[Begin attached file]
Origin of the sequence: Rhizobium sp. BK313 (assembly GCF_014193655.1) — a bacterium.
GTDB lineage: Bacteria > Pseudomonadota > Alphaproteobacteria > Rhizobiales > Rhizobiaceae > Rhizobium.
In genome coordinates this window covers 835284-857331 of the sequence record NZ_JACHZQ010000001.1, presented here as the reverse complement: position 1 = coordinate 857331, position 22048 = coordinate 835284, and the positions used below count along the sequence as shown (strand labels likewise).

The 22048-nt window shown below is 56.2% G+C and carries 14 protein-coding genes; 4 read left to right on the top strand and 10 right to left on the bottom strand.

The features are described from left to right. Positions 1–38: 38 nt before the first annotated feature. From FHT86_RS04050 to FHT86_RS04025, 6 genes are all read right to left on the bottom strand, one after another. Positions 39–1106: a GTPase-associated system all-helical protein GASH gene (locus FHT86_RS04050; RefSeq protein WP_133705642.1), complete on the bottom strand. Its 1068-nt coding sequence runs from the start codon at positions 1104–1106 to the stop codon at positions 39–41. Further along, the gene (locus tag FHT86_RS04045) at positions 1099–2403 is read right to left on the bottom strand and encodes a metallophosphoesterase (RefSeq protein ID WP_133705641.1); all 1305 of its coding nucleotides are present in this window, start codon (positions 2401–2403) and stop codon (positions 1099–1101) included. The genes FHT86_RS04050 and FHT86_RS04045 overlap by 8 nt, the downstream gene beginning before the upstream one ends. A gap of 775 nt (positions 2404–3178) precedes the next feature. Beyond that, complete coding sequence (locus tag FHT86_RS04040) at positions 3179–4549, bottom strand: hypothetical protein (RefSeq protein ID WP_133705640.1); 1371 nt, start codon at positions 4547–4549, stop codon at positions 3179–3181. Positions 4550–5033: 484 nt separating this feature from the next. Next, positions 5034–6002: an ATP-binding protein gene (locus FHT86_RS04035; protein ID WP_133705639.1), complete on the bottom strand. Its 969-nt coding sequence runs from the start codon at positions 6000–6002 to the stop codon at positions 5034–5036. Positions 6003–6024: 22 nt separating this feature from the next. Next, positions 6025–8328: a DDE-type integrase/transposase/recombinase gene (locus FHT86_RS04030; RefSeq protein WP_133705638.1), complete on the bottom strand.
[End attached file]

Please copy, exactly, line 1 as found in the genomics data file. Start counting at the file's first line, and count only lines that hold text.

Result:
Origin of the sequence: Rhizobium sp. BK313 (assembly GCF_014193655.1) — a bacterium.